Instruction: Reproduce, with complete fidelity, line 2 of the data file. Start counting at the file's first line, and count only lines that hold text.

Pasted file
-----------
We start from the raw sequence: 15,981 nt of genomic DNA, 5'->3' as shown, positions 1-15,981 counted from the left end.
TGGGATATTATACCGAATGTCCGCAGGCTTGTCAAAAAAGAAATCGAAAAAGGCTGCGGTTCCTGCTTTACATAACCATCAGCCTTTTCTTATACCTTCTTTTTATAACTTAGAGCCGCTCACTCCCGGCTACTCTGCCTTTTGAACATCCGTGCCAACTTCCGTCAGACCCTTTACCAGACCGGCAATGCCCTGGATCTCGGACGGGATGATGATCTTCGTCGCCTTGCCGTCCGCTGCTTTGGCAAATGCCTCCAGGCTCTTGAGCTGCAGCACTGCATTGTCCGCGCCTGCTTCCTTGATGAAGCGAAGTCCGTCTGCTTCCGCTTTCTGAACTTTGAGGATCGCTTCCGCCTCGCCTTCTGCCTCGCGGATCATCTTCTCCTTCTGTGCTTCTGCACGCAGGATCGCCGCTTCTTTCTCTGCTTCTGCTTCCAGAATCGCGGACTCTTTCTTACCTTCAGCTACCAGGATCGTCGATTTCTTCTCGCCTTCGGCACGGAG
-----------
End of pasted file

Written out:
TGGGATATTATACCGAATGTCCGCAGGCTTGTCAAAAAAGAAATCGAAAAAGGCTGCGGTTCCTGCTTTACATAACCATCAGCCTTTTCTTATACCTTCTTTTTATAACTTAGAGCCGCTCACTCCCGGCTACTCTGCCTTTTGAACATCCGTGCCAACTTCCGTCAGACCCTTTACCAGACCGGCAATGCCCTGGATCTCGGACGGGATGATGATCTTCGTCGCCTTGCCGTCCGCTGCTTTGGCAAATGCCTCCAGGCTCTTGAGCTGCAGCACTGCATTGTCCGCGCCTGCTTCCTTGATGAAGCGAAGTCCGTCTGCTTCCGCTTTCTGAACTTTGAGGATCGCTTCCGCCTCGCCTTCTGCCTCGCGGATCATCTTCTCCTTCTGTGCTTCTGCACGCAGGATCGCCGCTTCTTTCTCTGCTTCTGCTTCCAGAATCGCGGACTCTTTCTTACCTTCAGCTACCAGGATCGTCGATTTCTTCTCGCCTTCGGCACGGAG